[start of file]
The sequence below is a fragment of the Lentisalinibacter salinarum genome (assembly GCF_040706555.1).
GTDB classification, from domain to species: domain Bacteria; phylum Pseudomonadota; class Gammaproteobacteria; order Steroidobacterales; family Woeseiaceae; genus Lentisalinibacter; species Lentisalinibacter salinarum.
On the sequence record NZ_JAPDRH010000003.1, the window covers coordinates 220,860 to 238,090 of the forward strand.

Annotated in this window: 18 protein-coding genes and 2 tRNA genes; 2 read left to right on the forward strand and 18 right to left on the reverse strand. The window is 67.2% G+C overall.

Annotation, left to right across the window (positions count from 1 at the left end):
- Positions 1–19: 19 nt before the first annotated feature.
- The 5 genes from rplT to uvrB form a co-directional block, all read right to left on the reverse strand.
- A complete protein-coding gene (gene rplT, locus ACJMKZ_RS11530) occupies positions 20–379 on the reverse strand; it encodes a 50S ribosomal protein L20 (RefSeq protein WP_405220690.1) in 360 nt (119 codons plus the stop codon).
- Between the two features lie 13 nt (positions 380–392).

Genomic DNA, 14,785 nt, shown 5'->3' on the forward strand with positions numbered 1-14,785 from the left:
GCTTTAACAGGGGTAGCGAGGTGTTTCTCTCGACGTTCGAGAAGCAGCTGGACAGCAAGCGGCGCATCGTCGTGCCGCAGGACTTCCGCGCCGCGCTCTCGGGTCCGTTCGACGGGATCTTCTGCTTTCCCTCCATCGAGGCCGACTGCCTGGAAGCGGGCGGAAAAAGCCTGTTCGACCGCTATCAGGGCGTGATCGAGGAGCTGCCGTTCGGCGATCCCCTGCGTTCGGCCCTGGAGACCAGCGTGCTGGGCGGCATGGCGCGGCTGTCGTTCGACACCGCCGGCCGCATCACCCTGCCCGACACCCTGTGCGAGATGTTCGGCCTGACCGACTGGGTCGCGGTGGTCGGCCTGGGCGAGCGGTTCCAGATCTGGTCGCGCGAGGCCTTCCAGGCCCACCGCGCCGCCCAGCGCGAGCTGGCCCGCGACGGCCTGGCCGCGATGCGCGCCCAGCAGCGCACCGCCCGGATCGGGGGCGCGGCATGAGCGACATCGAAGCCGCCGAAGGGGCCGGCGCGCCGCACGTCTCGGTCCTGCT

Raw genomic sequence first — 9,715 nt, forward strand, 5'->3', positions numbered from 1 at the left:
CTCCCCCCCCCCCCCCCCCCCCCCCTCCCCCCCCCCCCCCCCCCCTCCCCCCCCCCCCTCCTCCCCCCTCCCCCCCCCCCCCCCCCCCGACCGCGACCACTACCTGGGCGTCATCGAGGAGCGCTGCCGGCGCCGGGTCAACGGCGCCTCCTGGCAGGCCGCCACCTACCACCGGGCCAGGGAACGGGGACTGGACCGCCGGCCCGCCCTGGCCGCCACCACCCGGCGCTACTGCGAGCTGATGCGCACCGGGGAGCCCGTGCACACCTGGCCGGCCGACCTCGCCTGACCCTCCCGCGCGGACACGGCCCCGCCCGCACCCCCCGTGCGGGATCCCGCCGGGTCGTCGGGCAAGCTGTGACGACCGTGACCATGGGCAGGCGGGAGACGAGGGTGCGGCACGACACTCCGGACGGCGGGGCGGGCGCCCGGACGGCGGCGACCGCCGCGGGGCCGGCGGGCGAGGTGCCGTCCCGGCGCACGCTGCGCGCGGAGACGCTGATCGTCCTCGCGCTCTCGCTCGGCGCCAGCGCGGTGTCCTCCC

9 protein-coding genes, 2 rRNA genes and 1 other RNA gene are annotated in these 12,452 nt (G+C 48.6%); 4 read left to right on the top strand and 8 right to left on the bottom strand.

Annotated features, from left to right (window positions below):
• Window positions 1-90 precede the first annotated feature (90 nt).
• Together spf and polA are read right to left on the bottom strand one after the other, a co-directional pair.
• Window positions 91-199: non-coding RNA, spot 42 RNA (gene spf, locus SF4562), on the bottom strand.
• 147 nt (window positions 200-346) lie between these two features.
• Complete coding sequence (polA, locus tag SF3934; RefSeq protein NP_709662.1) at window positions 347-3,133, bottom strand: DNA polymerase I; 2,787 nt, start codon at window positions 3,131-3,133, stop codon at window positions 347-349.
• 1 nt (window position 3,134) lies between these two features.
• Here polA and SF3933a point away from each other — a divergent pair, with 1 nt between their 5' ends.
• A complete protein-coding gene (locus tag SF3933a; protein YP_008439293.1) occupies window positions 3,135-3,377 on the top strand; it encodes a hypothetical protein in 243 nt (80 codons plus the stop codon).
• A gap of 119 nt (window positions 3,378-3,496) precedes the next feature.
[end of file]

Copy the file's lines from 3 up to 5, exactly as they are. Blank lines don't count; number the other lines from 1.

On the sequence record NZ_JAPDRH010000003.1, the window covers coordinates 220,860 to 238,090 of the forward strand.

Annotated in this window: 18 protein-coding genes and 2 tRNA genes; 2 read left to right on the forward strand and 18 right to left on the reverse strand. The window is 67.2% G+C overall.

Annotation, left to right across the window (positions count from 1 at the left end):